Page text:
The AI Threats to Climate Change

Climate Action Against Disinformation's report highlights the risks that artificial intelligence poses to the climate crisis.

This new report from the Climate Action Against Disinformation (CAAD) explores the risks that AI poses to the climate crisis.

“AI companies spread hype that they might save the planet, but currently they are doing just the opposite,” said Michael Khoo, Climate Disinformation Program Director at Friends of the Earth. “AI companies risk turbocharging climate disinformation, and their energy use is causing a dangerous increase to overall US consumption, with a corresponding increase of carbon emissions.”

“We are already seeing how generative AI is being weaponized to spin up climate disinformation or copy legitimate news sites to siphon off advertising revenue”, said Sarah Kay Wiley, Director of Policy at Check My Ads, “Adtech companies are woefully unprepared to deal with Generative AI and the opaque nature of the digital advertising industry means advertisers are not in control of where their ad dollars are going. Regulation is needed to help build transparency and accountability to ensure advertisers are able to decide whether to support AI generated content.”

“The evidence is clear: the production of AI is having a negative impact on the climate. The responsibility to address those impacts lie with the companies producing and releasing AI at a breakneck speed,” said Nicole Sugerman, Campaign Manager at Kairos Fellowship. “We must not allow another ‘move fast and break things’ era in tech; we’ve already seen how the rapid, unregulated growth of social media platforms led to previously unimaginable levels of online and offline harm and violence. We can get it right this time, with regulation of AI companies that can protect our futures and the future of the planet.”

“The climate emergency cannot be confronted while online public & political discourse is polluted by fear, hate, confusion and conspiracy,” said Oliver Hayes, Head of Policy & Campaigns at Global Action Plan. “AI is supercharging these problems, making misinformation cheaper and easier to produce and share than ever before. In a year when 2 billion people are heading to the polls, this represents an existential threat to climate action. We should stop looking at AI through the “benefit-only” analysis and recognise that, in order to secure robust democracies and equitable climate policy, we must rein in big tech and regulate AI.”

“The skyrocketing use of electricity and water, combined with its ability to rapidly spread disinformation, makes AI one of the greatest emerging climate threat-multipliers, said Charlie Cray, Senior Strategist at Greenpeace USA, “Governments and companies must stop pretending that increasing equipment efficiencies and directing AI tools towards weather disaster responses are enough to mitigate AI’s contribution to the climate emergency.”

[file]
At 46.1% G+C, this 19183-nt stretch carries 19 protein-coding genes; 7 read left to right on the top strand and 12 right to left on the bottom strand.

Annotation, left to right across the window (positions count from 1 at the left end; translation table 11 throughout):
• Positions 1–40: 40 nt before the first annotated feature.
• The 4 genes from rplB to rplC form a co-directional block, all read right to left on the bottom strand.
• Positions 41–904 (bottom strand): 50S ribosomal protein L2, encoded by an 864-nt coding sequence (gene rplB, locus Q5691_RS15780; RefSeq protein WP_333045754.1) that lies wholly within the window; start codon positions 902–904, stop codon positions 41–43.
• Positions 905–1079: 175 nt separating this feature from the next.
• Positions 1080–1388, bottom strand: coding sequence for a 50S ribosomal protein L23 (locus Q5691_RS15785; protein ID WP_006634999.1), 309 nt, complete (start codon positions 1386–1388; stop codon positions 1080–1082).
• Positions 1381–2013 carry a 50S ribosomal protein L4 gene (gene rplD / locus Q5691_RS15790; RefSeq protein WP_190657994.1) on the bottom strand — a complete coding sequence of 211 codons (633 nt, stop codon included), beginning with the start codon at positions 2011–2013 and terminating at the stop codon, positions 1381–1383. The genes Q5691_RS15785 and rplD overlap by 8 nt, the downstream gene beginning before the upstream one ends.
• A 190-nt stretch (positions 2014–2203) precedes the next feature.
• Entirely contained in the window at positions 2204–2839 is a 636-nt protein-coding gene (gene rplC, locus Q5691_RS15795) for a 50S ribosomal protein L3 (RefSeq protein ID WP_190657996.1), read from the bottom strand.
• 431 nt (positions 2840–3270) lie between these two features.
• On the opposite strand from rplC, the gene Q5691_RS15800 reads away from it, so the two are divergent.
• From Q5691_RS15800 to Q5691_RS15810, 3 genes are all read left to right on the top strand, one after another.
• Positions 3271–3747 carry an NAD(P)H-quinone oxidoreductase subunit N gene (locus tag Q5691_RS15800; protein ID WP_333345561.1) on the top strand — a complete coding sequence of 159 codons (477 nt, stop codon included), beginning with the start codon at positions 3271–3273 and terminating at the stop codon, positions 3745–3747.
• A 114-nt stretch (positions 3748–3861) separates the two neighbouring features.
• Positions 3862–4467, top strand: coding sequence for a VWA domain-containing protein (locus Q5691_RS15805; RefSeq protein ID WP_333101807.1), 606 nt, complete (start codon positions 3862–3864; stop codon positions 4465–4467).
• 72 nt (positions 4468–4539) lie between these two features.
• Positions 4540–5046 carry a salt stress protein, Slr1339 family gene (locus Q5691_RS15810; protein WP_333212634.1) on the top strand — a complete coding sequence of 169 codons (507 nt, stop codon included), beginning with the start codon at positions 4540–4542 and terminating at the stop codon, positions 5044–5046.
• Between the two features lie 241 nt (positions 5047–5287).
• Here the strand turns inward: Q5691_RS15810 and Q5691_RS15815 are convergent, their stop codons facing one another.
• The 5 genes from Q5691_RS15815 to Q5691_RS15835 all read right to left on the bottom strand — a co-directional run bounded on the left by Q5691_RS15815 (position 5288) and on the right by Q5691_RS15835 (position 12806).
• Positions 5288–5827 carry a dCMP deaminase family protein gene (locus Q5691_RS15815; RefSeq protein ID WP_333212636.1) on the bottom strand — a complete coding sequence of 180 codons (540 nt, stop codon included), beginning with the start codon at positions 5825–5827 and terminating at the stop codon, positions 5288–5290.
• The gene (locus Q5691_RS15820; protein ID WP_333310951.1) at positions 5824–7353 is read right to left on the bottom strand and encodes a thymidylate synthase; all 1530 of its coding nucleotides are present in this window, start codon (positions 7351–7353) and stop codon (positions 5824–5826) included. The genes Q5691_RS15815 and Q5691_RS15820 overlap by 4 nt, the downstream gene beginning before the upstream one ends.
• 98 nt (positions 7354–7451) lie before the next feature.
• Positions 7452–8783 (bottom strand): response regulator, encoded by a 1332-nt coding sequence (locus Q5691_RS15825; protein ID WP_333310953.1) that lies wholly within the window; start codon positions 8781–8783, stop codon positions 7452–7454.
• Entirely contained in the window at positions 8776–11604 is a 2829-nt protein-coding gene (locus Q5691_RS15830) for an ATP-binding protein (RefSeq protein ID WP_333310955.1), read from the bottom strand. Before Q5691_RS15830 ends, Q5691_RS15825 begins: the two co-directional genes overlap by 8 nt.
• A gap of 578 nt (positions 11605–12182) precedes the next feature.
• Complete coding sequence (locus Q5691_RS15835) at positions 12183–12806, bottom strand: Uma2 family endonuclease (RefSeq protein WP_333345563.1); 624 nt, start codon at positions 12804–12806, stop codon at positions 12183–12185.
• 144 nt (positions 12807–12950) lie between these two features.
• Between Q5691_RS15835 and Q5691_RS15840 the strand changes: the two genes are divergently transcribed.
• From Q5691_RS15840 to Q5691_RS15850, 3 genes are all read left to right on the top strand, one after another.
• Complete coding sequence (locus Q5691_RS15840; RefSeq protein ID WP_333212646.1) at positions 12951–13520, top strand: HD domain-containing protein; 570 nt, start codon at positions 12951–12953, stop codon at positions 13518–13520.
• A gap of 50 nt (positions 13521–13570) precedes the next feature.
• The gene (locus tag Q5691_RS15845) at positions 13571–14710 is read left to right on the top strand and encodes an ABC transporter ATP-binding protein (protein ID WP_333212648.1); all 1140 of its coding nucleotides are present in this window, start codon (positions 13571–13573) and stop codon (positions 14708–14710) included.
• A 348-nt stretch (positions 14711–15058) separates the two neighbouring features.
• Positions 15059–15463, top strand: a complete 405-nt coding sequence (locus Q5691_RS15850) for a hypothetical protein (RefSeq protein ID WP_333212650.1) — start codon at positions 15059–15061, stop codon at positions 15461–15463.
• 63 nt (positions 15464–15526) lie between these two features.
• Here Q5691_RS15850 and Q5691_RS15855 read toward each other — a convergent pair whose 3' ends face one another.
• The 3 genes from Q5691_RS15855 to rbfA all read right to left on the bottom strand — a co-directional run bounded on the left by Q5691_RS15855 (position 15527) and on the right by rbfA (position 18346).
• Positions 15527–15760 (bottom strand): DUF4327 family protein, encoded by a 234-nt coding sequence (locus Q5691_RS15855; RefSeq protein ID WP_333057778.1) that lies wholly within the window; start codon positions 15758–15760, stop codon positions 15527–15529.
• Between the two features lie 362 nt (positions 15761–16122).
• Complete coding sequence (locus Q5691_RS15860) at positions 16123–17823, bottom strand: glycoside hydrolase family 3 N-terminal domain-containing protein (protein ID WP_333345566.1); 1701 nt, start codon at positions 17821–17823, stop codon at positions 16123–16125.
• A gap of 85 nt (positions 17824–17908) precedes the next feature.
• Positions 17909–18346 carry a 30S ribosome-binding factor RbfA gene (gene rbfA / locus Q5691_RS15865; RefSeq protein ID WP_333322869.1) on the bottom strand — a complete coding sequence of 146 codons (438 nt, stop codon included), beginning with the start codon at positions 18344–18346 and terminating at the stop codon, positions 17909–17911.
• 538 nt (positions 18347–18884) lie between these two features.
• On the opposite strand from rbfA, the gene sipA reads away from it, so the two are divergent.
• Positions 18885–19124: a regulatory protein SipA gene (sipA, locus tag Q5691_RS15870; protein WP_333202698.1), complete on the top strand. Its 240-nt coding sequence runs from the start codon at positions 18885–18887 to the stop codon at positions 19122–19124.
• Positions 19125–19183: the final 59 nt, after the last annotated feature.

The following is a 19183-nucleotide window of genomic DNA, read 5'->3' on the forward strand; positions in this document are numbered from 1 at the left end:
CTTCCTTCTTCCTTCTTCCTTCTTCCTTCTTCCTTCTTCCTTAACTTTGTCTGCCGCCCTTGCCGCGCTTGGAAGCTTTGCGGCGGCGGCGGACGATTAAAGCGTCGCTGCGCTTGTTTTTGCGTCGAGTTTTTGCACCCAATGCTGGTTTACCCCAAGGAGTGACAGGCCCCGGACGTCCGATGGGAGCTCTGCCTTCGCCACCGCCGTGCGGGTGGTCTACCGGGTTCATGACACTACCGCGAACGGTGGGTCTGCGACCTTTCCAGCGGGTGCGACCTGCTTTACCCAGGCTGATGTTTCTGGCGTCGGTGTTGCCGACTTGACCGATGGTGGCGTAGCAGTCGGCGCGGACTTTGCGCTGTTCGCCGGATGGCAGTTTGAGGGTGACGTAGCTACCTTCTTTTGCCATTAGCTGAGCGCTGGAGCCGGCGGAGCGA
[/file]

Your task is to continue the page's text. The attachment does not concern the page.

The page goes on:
Key Findings:
  • AI systems are increasingly demanding vast amounts of energy and water. On an industry-wide level, the International Energy Agency estimates the energy use from data centers that power AI will double in just the next two years, consuming as much energy as Japan. These data centers and AI systems also use large amounts of water in operations and are often located in areas that already face water shortages.
  • AI will help spread climate disinformation. The World Economic Forum in 2024 identified AI-generated mis- and disinformation as the world’s greatest threat (followed by climate change), saying “large-scale AI models have already enabled an explosion in falsified information.” AI will allow climate deniers to more easily, cheaply and rapidly develop persuasive false content and spread it across social media, targeted advertising and search engines.

Based on the findings, CAAD has three priority recommendations for tech companies and regulators to adopt and implement, including:

  • Transparency: Companies must report on energy use and emissions produced, assess environmental and social justice implications of developing their technologies and explain how their AI models produce information.
  • Safety: Companies must demonstrate that their products are safe for people and the environment and explain how their algorithms are safeguarded against discrimination, bias and disinformation.  Governments must develop common standards on AI safety reporting and work with the International Panel on Climate Change to develop coordinated global oversight.
  • Accountability: Governments should enforce rules on investigating and mitigating the climate impacts of AI with clear, strong penalties for noncompliance. Companies and their executives must be held accountable for any harms that occur as a result of their products.

You can read the report in full here.